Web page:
Ph.D. The University of Michigan
The long term objective of my research program is to understand the physiology and ecology of nitrogen fixation in actinorhizal plants. These plants form a symbiosis (root nodules) with the nitrogen fixing bacterium (actinomycete) Frankia. Actinorhizal plants belong to eight different plant families and play important roles in the nitrogen budgets of the ecosystems in which they occur. Frankia differs from rhizobia in that it can fix nitrogen at atmospheric conditions when grown in pure culture and thus is able to provide its own oxygen regulation. In contrast, rhizobia depend on their legume hosts to regulate oxygen. I frequently collaborate with John Tjepkema, professor of plant physiology, and share a laboratory with him.
1. Hemoglobin in Frankia. We have recently discovered that Frankia can produce a hemoglobin. This hemoglobin has kinetic constants for oxygen binding that are consistent with the facilitation of oxygen diffusion over short distances such as those within Frankia cells. We are currently addressing the following questions:
1) Is more hemoglobin produced by Frankia in culture when oxygen is limiting?
2) Does the concentration of hemoglobin in alder nodules increase when the nodules are grown under hypoxic conditions such as those common in wetlands?
3) Is the oxygenation and reduction status of hemoglobin produced in cultures and in nodules consistent with a role in oxygen transport?
2. Establishment of actinorhizal plant seedlings. In order for new individuals to become established, seeds must germinate and the resulting germlings must successfully establish themselves. Conditions that allow seed germination are not always suitable for seedling establishment. We have found the conditions needed for seed germination in three common actinorhizal plants in Maine and are now beginning to examine the conditions needed for establishment of the germlings.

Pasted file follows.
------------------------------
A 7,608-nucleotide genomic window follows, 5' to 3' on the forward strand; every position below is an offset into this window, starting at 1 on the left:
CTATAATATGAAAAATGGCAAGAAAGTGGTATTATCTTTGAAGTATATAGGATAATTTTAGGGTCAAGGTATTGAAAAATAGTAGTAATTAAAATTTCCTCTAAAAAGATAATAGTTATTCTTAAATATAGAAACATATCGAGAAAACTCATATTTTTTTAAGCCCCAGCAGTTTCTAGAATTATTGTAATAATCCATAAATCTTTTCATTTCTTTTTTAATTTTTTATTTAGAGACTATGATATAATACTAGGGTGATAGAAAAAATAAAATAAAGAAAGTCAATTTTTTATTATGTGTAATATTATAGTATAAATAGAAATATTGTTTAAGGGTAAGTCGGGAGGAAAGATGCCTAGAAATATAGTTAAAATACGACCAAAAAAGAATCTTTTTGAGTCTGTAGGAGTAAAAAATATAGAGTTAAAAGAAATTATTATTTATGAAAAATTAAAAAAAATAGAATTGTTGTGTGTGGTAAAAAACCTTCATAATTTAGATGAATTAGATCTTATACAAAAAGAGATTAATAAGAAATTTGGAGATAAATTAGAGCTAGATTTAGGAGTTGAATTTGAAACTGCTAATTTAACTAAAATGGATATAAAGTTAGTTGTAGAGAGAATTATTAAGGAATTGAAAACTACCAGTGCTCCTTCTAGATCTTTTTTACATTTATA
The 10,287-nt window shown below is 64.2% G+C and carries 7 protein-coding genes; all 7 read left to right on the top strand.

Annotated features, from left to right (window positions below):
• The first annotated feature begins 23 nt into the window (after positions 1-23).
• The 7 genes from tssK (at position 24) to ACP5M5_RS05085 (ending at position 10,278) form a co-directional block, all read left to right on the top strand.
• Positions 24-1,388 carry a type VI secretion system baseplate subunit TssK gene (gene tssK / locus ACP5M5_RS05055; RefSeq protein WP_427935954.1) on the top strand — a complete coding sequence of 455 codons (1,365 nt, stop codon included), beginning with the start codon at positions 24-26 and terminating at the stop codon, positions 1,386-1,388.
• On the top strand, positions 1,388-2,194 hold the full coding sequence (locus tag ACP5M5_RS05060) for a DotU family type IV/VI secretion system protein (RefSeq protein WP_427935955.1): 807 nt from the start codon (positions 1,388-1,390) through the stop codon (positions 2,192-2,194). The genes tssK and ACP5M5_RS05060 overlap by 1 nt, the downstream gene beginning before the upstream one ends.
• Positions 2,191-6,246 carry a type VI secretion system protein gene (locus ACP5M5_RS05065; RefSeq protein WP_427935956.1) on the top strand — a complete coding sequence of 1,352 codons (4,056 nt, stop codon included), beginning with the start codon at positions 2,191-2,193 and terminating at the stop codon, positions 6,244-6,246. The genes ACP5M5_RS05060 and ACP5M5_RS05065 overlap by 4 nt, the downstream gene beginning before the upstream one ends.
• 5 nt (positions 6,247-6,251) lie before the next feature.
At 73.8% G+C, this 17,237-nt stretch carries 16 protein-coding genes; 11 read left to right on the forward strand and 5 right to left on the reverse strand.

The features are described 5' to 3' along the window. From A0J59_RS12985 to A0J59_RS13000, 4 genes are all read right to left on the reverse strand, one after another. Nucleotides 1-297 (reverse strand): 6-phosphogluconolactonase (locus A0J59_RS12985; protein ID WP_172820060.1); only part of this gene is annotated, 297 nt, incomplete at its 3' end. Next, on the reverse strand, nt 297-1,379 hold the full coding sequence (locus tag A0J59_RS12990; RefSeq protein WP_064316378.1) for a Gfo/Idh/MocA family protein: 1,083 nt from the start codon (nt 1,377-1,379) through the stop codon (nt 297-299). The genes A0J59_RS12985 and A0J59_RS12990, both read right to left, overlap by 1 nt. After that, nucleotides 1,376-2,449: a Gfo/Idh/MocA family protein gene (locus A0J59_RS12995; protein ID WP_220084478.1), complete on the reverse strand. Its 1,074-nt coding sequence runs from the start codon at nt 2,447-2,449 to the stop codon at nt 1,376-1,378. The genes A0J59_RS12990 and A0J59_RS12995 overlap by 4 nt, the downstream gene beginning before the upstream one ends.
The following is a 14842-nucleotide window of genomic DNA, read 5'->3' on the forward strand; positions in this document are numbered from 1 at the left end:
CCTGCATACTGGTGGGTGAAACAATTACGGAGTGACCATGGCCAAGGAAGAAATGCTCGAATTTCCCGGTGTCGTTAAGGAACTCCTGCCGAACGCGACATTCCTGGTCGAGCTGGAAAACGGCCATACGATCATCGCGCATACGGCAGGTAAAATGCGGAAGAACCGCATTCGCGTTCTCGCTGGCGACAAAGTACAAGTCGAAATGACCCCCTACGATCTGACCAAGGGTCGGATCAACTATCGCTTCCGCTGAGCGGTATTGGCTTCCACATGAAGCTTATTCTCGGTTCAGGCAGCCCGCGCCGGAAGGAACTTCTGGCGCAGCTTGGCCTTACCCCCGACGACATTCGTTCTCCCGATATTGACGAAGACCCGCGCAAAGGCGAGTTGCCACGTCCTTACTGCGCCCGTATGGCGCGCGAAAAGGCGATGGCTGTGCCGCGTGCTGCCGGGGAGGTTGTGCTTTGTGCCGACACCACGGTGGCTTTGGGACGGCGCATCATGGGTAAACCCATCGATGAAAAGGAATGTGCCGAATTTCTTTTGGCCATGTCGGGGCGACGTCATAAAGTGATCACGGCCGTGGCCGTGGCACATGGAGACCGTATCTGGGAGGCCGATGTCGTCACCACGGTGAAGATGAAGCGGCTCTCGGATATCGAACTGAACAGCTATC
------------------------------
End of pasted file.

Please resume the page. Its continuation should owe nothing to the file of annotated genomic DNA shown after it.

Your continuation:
- Tjepkema, J.D., R.E. Cashon, J. Beckwith, and C.R. Schwintzer. 2002. Hemoglobin in Frankia, a nitrogen-fixing actinomycete. Applied and Environmental Microbiology 68: 2629-2631.
- Schwintzer, C.R. and J.D. Tjepkema. 2001. Effect of elevated carbon dioxide in the root atmosphere on nitrogenase activity in three actinorhizal plants. Canadian Journal of Botany 79: 1010-1018.
- Tjepkema, J.D., Schwintzer, C.R., Burris, R.H., Johnson, G.V., and Silvester, W.B. 2000. Natural abundance of 15N in actinorhizal plants and nodules. Plant and Soil 219: 285-289.
- Barkmann, J. and Schwintzer, C.R. 1998. Rapid N2 Fixation in Pines? - Results of a Maine Field Study. Ecology 79: 1453-1457.
- Schwintzer, C.R. and Tjepkema, J.D. 1997. Field nodules of Alnus incana ssp. rugosa and Myrica gale exhibit pronounced acetylene-induced declines in nitrogenase activity. Canadian Journal of Botany 75: 1415-1423.
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